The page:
1. Dealing with old emotions – a writing exercise
When we try to suppress old emotions and memories it can impact on our physical and mental health. This writing exercise from Psychologist James Pennebaker can help you to process them in a healthy way:
Over three consecutive days find a time and place where you won’t be interrupted. Spend 20 minutes writing down your thoughts and feelings about an event or issue in your life that has deeply affected you. Write about what happened, how it affects you now, how you feel it might impact on your future and anything else you feel you want to get out on paper. Don’t worry about spelling or grammar, write only for yourself. After 20 minutes stop writing put everything away and start a new task.
Repeat the exercise over the next two days. Either write about the same issue or choose a different one. Consciously end the exercise by either destroying what you’ve written or keeping it somewhere just for yourself.
The theory behind this exercise is that when a highly emotional event happens to us our minds work overtime trying to process it. This can lead to thoughts about the experience keeping us awake at night, distracting us at work and making us more detached from others. By putting the experience into language we are making it more tangible. The brain can then process it and move it out of our working memory and into our long-term memory. This exercise has been shown to improve sleep, our immune system, our focus and connections with others.
Set time aside for meditation, try to schedule in a regular time you will use for one week to help you establish a habit. Esther Tuele has a great article about taking a Fresh Look at Meditation. Some classes you might like to try are
Freeing the body of old beliefs or Meditation on unconscious patterns.
3. Tackling To-Do lists
Are you feeling swamped by an ever-growing To-Do list? It’s easy to feel a bit overwhelmed sometimes even if the tasks are things you enjoy.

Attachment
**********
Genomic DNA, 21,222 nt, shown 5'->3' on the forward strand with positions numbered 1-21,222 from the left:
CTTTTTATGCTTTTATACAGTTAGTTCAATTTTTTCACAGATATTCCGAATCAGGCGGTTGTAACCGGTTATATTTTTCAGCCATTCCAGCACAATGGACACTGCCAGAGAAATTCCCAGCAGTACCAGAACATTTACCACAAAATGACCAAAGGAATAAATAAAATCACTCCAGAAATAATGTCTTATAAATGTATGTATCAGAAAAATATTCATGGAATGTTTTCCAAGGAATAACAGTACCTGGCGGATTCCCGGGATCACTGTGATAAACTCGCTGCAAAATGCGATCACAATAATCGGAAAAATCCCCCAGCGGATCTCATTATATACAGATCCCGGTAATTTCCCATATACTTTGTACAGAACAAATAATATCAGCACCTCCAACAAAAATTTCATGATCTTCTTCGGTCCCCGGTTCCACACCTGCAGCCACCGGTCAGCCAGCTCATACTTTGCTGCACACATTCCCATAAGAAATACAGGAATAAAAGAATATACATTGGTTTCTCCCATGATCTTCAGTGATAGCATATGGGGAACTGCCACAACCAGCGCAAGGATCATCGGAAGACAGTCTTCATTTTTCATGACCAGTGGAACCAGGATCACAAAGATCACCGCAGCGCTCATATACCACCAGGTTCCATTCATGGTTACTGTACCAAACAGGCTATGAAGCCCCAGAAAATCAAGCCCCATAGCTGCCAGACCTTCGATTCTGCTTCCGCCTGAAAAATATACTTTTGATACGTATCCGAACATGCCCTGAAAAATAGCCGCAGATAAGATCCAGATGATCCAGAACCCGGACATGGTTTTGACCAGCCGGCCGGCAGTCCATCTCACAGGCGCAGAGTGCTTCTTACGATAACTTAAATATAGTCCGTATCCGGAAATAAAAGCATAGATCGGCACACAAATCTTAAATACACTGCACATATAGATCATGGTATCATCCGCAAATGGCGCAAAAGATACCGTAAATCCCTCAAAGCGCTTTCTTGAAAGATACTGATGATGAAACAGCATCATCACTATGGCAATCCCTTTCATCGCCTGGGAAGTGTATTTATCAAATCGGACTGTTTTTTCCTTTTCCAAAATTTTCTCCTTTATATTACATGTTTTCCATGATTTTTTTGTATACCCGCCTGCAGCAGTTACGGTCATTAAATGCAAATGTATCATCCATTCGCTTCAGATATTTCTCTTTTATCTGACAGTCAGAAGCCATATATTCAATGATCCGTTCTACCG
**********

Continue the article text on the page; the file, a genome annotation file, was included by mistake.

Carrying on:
Over the next couple of days book in some time just for yourself to get organised. Prioritise your tasks. What must be done today and what can you schedule for another time? Be ok about coming back to less urgent tasks later. Set specific dates in the future for tackling them. Knowing you have time set aside can help clear space in your head (and your list) and can take away some of the feeling of “I should be doing…”
Adding things to our To-Do list can sometimes just be a way for us to put off the less appealing tasks – remember rearranging your room instead of doing homework, anyone? While you might get lots of other random things done, that dreaded task is still on your mind throughout. Tackle it head on, keep your daily lists as short as possible and start with your least favourite thing!
4. Take a technology break
Spend time on your own outside in nature, whether it’s a local park or hiking up a hill. Turn off your music and your phone. Walk or sit mindfully. Really take time to soak in your environment. How does the ground feel beneath your feet? How does the air feel on your skin? What can you see, hear and smell?
5. Give yourself a holistic health check-up
Take a look at the different aspects of your health. In terms of your physical, mental, social, intellectual, environmental and spiritual health: in which areas do you feel ‘healthy’ and what would you like to change? You could give each aspect a score from 1 – 10. Write one or two things that you could do this week to help improve aspects of your health where you scored lower.